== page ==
Sudbury woman has no faith in police after being Tasered

Since being Tasered five years ago during a drinking and driving arrest, a Sudbury woman says her heart starts racing every time she sees police officers. That's why she is calling the province's move to expand the use of Taser a bad idea.

Ontario to expand the use of Taser after Sammy Yatim shooting - Sudbury Police Chief likes idea.

Since being Tasered five years ago during a drinking and driving arrest, a Sudbury woman says her heart starts racing every time she sees police officers. She is calling the province's move to expand the use of Taser a bad idea. (Jonathan Hayward/Canadian Press)

Since being Tasered five years ago during a drinking and driving arrest, a Sudbury woman says her heart starts racing every time she sees police officers.

Lisa Simon says she was zapped with the electric weapon twice after she was already handcuffed and face-down on the police cruiser.

"I didn't even know it was coming. My head was down on the trunk. I didn't even see," she told CBC Sudbury.

That’s why she is calling the province’s move to expand the use of Taser a bad plan, saying the controversial weapon is too easy to abuse and shouldn't be given to all police officers. She also rejects the idea that the Taser is a non-lethal weapon. 

"No. It is a deadly tool," she said.

Ontario’s governing Liberals made the announcement Tuesday exactly one month after teenager Sammy Yatim was shot dead aboard an empty Toronto streetcar.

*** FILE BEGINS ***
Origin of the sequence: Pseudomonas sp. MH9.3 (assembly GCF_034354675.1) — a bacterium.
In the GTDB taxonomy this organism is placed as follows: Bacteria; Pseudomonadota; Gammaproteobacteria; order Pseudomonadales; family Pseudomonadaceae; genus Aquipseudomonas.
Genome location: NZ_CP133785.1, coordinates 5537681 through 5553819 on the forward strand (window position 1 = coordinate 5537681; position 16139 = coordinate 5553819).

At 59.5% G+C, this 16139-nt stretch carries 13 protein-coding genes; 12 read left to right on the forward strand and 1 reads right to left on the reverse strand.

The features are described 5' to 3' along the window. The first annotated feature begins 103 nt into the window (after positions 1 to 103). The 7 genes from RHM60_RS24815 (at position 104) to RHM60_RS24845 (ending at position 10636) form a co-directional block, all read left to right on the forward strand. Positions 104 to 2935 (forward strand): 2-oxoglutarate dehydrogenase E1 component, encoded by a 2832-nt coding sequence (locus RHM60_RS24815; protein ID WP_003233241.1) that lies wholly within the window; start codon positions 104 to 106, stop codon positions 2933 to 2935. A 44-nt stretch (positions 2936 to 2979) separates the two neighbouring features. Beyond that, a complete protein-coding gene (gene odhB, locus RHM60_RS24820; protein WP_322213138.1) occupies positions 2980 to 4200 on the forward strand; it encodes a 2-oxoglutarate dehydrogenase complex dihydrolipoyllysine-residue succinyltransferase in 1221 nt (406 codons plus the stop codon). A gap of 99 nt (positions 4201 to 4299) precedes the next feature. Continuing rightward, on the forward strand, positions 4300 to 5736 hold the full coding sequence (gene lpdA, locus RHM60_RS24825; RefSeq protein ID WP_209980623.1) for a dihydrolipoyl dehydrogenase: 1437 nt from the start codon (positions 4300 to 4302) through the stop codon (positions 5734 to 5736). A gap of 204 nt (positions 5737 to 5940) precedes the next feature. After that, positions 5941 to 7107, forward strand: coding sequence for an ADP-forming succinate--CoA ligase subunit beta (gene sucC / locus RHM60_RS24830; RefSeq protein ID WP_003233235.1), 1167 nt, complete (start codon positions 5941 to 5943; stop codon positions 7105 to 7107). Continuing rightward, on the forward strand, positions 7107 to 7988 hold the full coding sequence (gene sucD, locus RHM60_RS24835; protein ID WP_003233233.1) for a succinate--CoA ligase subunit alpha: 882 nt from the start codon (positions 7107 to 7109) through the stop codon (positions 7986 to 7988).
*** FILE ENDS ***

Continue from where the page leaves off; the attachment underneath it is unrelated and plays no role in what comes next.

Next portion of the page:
The existing rules that limit the use of Tasers, also known as stun guns or conductive energy weapons (CEWs), will be changed to clear the way for individual police forces to set their own guidelines about which officers can use them.

Sudbury police chief Frank Elsner applauds the move.

"As police chiefs, we've been banging that drum for a long time," he said.

All officers — not just supervisors or specialized tactical police — need an alternative to lethal weapons, Elsner said.

"Right now, the only option is a baton or their handgun," he said.

Elsner said he will encourage the Sudbury Police Services Board to invest in Tasers and appropriate training for front-line officers. He estimated that a Taser for every officer would cost the force about $500,000 plus the cost of training.

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